This array contains 282 reagents (156 allergen extracts and 126 molecular components). The different allergens and components are coupled onto polystyrene nano-beads, and then the allergen beads are deposited on a nitrocellulose membrane. The ALEX chip is then incubated with 0.5 mL of 1:5 diluted serum under agitation. Notably, the serum diluent contains a Cross-Reactive Carbohydrate Determinants (CCD) inhibitor. After incubation for 2 h, the chips are extensively washed, and an anti-human IgE detection antibody (labeled with alkaline phosphatase) is added and incubated for 30 min. Following another cycle of extensive washing, the enzyme–substrate is added, and after a few minutes, the reaction is complete. The membranes are dried, and the intensity of the color reaction for each allergen spot is measured by a Charge Coupled Device (CCD) camera. The Raptor software digitalizes the images and prepares a report that lists the allergens and components and their score in kUA/L. It is the same unit that is used for ImmunoCAP. Measured values are divided into four categories; values < 0.3 kUA/L are defined as negative; 0.3–1 kUA/L as low-level positive; values between 1 and 5 kUA/L as moderate-level positive; values between 5 and 15 kUA/L as high level positive and values > 15 kUA/L as very high positive [4].

The following allergen components: Bet v 1, Phl p 1, Phl p 5, Der p 1, Der p 2 and Fel d 1 were evaluated by Spearman’s rank correlation coefficient and Bland–Altman plots for quantitative level of comparison and Cohen kappa analysis for semi-quantitative level of comparison between the results of ALEX and ISAC. The kappa analysis results were divided into four classes 0, 1, 2 and 3 (Table 1). Statistical analysis was performed by using the statistical software MedCalc version 18.6.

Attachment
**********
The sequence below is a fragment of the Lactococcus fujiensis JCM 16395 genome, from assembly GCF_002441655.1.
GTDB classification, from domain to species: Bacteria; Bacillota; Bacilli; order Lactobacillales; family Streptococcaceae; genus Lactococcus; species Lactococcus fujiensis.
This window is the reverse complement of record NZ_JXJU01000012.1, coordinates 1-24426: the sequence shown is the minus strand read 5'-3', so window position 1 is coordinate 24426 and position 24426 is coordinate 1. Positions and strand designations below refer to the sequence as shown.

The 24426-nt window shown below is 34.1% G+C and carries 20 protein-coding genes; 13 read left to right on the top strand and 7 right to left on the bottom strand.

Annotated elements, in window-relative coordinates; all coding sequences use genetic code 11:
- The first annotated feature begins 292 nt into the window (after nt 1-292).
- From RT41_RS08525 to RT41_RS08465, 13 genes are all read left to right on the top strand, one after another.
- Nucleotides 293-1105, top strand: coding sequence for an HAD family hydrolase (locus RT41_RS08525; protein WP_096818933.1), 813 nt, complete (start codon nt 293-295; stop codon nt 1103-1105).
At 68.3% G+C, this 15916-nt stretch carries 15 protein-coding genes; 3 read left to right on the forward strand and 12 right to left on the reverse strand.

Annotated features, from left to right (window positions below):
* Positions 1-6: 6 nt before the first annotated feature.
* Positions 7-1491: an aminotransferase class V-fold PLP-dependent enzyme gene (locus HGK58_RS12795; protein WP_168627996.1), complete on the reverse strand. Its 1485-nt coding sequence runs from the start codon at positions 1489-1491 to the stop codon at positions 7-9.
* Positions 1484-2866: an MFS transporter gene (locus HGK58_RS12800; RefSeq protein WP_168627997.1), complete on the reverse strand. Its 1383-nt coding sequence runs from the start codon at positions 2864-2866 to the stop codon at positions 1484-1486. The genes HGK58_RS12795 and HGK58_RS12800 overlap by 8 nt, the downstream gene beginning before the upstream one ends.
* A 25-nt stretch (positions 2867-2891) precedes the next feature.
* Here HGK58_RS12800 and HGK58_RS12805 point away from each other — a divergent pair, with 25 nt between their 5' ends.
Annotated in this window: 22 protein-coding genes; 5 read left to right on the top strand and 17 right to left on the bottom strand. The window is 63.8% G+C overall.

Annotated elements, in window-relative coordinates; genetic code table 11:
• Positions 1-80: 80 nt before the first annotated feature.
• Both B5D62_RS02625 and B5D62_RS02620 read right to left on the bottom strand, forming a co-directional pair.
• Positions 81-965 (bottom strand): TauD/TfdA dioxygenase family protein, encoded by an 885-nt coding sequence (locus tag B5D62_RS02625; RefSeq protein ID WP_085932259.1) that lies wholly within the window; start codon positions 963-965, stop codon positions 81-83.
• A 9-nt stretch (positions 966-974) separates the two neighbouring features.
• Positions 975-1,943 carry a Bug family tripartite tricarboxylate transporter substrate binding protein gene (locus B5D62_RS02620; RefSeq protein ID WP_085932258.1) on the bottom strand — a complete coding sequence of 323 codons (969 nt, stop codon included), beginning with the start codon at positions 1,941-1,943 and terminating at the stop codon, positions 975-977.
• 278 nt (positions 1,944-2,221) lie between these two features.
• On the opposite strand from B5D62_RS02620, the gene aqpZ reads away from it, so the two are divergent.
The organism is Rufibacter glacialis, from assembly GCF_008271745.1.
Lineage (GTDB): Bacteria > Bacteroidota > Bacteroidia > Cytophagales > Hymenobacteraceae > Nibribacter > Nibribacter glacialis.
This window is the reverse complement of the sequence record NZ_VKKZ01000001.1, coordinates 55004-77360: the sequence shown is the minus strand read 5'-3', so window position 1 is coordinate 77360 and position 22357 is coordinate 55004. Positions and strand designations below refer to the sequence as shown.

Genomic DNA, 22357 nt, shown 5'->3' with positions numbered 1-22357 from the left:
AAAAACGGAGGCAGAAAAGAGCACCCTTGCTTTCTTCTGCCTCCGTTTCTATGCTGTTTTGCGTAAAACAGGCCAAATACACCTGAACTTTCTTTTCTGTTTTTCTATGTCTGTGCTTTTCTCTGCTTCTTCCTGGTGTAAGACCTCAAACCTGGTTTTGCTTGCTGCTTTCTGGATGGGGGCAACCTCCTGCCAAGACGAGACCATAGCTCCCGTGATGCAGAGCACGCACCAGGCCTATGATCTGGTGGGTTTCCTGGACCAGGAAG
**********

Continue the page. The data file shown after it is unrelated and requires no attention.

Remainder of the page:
Table 1 Division into classes for kappa analysis

Comparison was made by plotting the results of components present in both ALEX and ISAC in the same sample. The results of correlation between two methods are shown (Fig. 1). The correlation coefficients were highly significant for every comparison (Bet v 1; r = 0.95; p < 0.0001); (Der p 1; r = 0.94; p < 0.0001), (Der p 2; r = 0.93; p < 0.0001), (Phl p 1; r = 0.94; p < 0.0001), (Phl p 5; r = 0.94; p < 0.0001), (Fel d 1; r = 0.91; p < 0.0001).

Fig. 1
figure 1

Correlation between ISAC and ALEX

Bland–Altman plots were used to demonstrate the agreement between ISAC and ALEX multiplex platforms. The Bland–Altman plots showed that differences depend strongly on the magnitude of measurement (Fig. 2). There is a different dynamic range between ISAC and ALEX. The dynamic range of ALEX is 0.3–30 kUA/L and ISAC has the dynamic range 0.3–100 ISU-E.

Fig. 2
figure 2

Bland Altman plots for ISAC and ALEX

The Cohen kappa statistic (κ) and its 95% CI was used to test the level of agreement between ISAC and ALEX platforms. The strength of agreement was considered poor for κ < 0.2; fair for κ = 0.21–0.40; moderate for κ = 0.41–0.60; good for κ = 0.61–0.80; and very good for κ > 0.81) [8].

The kappa analyses showed that there was a very good agreement between ISAC and ALEX method (Bet v 1; κ = 0.88); (Der p 1; κ = 0.89); (Der p 2; κ = 0.91); (Phl p 1; κ = 0.9); (Phl p 5; κ = 0.86); (Fel d 1; κ = 0.83) (Fig. 3).

Fig. 3
figure 3

Kappa analysis between ISAC and ALEX

We observed that ALEX and ISAC yielded different results in terms of positivity in one and negativity in the others test. We have 16 out of 198 cases as negative controls (patients were negative in all allergens in ISAC and ALEX). There were no discrepancies. We have 182 out of 198 cases as subjects with positive allergens. We found discrepancies in the following allergens Bet v 1 (9 out of 182 cases), Phl p 1 (5 out of 182 cases), Phl p 5 (7 out of 182 cases), Der p 1 (6 out of 182), Der p 2 (7 out of 182 cases), Fel d 1 (14 out of 182 cases). We observed no statistical significant differences between these discrepancies.

Molecular allergology (MA) is increasingly used in clinical routine worldwide, providing enhanced diagnostic depth in addition to conventionally extract-based sIgE-testing. Corresponding to the rising use of MA, there is a growing need for information on the optimal methodology and how to correctly interpret the results [9].